Feeds

Russia to crack down on abuse of .ru addresses

Passport or registration papers required

High performance access to file storage

The organization that administers Russia's .ru top-level domain names will soon begin verifying the identity of its customers in an attempt to crack down on cybercrime, according to reports.

Starting April 1, Russia's Coordination Center for will require individuals and businesses applying for a .ru domain address to provide a copy of a passport or legal registration papers. The "drastic policy change" was reported last month by domain name services company Hexonet and confirmed late last week by IDG News.

According to many in computer security and US law enforcement circles, Russia is a haven for cybercrooks because it is so hard to bring criminal charges in that country. As a result, spammers, malware scammers and other online criminals often operate with near impunity there.

The new .ru registration requirements will make it harder for criminals to take out domains under fake identities. At the very least, it will make the process more expensive and time consuming. China, which has also been criticized for being a haven for online crime, imposed similar requirements in December.

The move comes as Russia's FSB internal security service arrested three men suspected of orchestrating a $9m cyber-raid on RBS WorldPay that involved cloned payroll cards. The audacious hack allegedly involved taking the money from an estimated 2,100 cash machines in 280 cities worldwide during a 12-hour cash-out operation.

IDG News has more about the new domain registration requirements here. ®

High performance access to file storage

More from The Register

next story
Obama allows NSA to exploit 0-days: report
If the spooks say they need it, they get it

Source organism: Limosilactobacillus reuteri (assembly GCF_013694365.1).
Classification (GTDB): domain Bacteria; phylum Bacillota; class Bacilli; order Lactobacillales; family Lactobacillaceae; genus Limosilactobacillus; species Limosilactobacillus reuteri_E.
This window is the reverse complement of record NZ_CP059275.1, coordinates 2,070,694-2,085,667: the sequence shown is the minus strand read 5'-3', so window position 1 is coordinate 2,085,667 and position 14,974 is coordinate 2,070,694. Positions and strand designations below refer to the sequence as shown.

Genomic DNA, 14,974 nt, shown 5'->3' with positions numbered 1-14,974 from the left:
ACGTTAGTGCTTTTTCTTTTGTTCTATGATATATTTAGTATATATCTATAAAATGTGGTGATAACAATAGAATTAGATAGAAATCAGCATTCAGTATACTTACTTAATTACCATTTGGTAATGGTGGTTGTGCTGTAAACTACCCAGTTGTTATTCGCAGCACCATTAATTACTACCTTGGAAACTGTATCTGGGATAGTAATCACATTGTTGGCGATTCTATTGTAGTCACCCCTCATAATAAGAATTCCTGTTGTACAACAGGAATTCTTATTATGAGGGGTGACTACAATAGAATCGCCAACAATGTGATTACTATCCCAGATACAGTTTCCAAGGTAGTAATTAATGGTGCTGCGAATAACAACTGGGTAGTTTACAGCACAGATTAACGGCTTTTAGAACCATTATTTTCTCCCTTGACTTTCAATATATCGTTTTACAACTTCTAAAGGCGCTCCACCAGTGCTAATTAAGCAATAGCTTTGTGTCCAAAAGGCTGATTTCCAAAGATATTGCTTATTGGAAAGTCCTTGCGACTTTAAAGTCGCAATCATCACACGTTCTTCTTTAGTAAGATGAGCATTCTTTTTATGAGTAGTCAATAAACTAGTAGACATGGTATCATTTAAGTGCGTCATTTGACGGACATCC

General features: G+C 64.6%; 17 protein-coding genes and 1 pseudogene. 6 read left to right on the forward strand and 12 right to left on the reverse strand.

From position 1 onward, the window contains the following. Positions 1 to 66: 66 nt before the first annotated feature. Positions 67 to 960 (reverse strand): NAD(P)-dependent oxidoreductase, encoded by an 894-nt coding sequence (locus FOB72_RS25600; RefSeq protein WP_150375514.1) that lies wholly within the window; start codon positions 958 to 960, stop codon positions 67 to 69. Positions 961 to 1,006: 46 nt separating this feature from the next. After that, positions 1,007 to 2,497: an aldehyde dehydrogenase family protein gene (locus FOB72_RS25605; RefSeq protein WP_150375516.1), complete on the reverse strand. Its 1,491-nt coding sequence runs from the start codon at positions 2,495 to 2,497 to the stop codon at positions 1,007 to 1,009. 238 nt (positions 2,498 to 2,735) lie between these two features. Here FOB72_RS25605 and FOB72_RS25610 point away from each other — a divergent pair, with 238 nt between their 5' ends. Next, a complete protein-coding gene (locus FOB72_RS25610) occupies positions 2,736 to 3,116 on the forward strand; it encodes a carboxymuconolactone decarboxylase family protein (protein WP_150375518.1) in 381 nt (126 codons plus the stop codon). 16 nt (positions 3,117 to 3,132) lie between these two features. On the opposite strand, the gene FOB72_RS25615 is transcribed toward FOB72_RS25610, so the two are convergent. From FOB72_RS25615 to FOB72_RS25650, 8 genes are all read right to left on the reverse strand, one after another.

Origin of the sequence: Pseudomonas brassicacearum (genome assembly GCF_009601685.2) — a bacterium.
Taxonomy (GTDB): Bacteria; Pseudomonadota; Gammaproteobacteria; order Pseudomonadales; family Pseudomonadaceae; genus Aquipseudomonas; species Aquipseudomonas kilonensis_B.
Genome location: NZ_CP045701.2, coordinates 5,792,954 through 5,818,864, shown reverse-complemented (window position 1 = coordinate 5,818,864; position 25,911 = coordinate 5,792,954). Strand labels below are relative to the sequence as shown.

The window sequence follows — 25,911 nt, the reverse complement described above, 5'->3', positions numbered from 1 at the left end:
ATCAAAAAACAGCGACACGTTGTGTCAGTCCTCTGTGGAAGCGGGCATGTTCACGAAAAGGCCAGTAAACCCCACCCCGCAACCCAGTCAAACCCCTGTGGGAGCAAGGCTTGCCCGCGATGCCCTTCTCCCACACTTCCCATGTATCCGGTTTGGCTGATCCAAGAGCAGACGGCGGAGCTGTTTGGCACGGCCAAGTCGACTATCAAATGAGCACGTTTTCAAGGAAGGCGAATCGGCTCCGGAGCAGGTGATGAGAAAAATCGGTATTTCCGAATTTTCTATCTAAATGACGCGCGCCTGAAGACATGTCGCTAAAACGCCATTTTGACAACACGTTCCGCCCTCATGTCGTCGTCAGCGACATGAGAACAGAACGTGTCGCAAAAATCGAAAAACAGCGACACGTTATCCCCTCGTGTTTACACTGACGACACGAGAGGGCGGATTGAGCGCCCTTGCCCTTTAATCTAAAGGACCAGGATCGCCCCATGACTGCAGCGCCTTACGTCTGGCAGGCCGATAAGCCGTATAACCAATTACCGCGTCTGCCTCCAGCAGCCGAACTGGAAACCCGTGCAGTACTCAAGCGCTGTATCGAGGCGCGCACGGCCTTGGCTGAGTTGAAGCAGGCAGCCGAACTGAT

Web data BLEEDOUT: Users to feel the pain as Heartbleed bug revealed
Vendors and ISPs have work to do updating firmware - if it's possible to fix this
OpenSSL Heartbleed: Bloody nose for open-source bleeding hearts
Bloke behind the cockup says not enough people are helping crucial crypto project
One year on: diplomatic fail as Chinese APT gangs get back to work
Mandiant says past 12 months shows Beijing won't call off its hackers
Call of Duty 'fragged using OpenSSL's Heartbleed exploit'
So it begins ... or maybe not, says one analyst
Heartbleed exploit, inoculation, both released
File under 'this is going to hurt you more than it hurts me'
Bad PUPPY: Undead Windows XP deposits fresh scamware on lawn
Installing random interwebs shiz will bork your zombie box
Experian subsidiary faces MEGA-PROBE for 'selling consumer data to fraudster'
US attorneys general roll up sleeves, snap on gloves
prev story

Whitepapers

Mainstay ROI - Does application security pay?
In this whitepaper learn how you and your enterprise might benefit from better software security.
Five 3D headsets to be won!
We were so impressed by the Durovis Dive headset we’ve asked the company to give some away to Reg readers.
3 Big data security analytics techniques
Applying these Big Data security analytics techniques can help you make your business safer by detecting attacks early, before significant damage is done.
The benefits of software based PBX
Why you should break free from your proprietary PBX and how to leverage your existing server hardware.
Mobile application security study
Download this report to see the alarming realities regarding the sheer number of applications vulnerable to attack, as well as the most common and easily addressable vulnerability errors.